Even the most reluctant students love creating “found” poems, also known as blackout poetry. All you’ll need to fill an entire class session is this Prezi (click here to download a FREE copy from my shop), dark markers or crayons, and a few newspaper pages or photocopies of a few pages from any novel you’re currently studying. Begin with an explanation of the technique, hand out supplies, and wait for the awesomeness to emerge.

I use this lesson as a part of my larger poetry unit, but it also makes for a nice mid-novel break on a day when you want to allow the kids to catch their breath/catch up on their reading.

Check out these inspiring examples from The Great Gatsby, Harry Potter, and the New York Times:

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Join the conversation! 2 Comments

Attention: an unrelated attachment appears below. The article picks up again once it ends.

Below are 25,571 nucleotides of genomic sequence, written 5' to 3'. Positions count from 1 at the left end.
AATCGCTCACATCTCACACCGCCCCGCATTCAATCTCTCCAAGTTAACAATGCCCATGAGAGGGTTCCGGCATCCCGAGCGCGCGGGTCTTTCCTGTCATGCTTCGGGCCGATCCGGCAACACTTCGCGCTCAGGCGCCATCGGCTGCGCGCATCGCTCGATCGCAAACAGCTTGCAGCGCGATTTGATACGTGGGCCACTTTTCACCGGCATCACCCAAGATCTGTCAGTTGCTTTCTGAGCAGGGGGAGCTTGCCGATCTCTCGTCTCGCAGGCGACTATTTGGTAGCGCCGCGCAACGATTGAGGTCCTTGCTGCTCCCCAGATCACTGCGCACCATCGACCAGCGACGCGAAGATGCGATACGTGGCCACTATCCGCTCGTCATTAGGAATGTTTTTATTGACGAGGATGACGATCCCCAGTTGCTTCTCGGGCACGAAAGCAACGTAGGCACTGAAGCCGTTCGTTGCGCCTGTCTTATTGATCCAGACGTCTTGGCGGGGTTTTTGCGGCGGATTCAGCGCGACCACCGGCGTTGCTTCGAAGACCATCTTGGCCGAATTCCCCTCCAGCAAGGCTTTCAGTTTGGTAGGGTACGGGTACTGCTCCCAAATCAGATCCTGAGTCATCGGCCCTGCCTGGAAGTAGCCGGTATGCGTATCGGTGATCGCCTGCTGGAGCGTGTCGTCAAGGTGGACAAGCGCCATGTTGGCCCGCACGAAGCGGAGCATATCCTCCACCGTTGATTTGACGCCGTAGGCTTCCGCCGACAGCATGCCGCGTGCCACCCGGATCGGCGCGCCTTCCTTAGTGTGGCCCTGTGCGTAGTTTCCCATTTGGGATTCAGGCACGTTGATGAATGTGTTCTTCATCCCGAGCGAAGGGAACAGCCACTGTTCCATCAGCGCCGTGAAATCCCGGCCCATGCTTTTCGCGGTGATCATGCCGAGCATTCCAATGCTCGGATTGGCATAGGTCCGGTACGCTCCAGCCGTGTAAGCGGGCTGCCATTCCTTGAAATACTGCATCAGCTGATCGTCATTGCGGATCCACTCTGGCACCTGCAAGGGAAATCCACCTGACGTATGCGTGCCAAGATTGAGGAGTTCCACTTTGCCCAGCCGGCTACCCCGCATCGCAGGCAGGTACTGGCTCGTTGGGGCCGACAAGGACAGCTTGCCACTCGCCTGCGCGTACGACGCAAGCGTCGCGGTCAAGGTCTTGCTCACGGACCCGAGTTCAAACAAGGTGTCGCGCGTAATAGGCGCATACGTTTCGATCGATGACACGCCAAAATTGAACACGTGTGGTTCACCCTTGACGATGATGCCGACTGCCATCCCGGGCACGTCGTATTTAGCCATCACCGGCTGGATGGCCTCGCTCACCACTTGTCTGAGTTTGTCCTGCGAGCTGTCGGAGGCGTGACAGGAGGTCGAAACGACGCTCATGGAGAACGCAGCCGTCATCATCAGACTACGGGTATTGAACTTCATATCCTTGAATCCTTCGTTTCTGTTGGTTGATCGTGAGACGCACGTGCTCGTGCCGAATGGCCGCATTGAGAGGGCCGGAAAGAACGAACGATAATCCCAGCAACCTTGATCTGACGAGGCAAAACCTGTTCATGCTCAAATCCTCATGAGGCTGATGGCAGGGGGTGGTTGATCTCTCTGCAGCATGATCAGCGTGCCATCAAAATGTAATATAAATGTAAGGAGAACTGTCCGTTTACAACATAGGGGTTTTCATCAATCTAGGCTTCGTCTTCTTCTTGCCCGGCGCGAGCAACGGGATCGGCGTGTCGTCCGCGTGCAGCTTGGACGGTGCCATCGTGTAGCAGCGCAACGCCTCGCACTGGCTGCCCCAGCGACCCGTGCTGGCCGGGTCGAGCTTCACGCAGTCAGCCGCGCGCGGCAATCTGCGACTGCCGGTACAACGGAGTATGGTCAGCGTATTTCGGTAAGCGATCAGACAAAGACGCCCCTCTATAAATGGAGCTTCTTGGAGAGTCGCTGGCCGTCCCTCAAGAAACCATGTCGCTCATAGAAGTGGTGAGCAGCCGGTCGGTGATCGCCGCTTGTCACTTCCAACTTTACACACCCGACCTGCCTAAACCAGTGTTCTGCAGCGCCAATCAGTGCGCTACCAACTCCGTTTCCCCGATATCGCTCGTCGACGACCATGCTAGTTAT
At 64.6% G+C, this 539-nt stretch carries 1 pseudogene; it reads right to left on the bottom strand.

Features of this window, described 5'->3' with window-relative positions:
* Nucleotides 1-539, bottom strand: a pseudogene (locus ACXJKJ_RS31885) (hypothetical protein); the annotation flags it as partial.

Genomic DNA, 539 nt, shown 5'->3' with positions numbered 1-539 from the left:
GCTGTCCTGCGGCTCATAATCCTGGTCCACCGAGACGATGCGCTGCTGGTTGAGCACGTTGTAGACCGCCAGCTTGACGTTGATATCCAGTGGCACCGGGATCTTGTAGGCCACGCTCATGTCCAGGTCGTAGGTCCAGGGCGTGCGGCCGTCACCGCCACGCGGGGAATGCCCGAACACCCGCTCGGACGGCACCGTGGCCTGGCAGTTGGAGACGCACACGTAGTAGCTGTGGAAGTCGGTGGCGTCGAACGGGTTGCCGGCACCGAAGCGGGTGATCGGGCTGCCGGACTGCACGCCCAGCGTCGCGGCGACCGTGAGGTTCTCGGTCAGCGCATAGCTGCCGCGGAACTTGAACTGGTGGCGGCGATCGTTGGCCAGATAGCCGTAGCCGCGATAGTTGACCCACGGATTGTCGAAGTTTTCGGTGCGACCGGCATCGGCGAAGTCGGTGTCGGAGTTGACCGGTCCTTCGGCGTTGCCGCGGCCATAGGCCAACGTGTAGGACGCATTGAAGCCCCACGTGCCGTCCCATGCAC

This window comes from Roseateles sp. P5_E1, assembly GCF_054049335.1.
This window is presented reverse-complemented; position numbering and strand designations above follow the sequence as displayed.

1. Hi, Laura! I was wondering, how do you grade these blackout poems? Do you have a rubric you follow? How many points do you make these worth? Thanks! 🙂

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  2. Funny, but I don’t actually grade most of the poems my students create and, when I do, I’ll keep things more focused on the assigned format than the content, Kelsi. For blackout poetry, we always do these in class, so I don’t grade them. I’m thinking, though, you could modify a simple rubric, like some of the ones listed here: https://www.google.com/search?q=blackout+poetry+rubric&safe=active&tbm=isch&tbo=u&source=univ&sa=X&ved=0ahUKEwjakYCrtJHZAhWmwFkKHXY3AXwQsAQIKA&biw=1256&bih=639

    Hope this helps! 🙂

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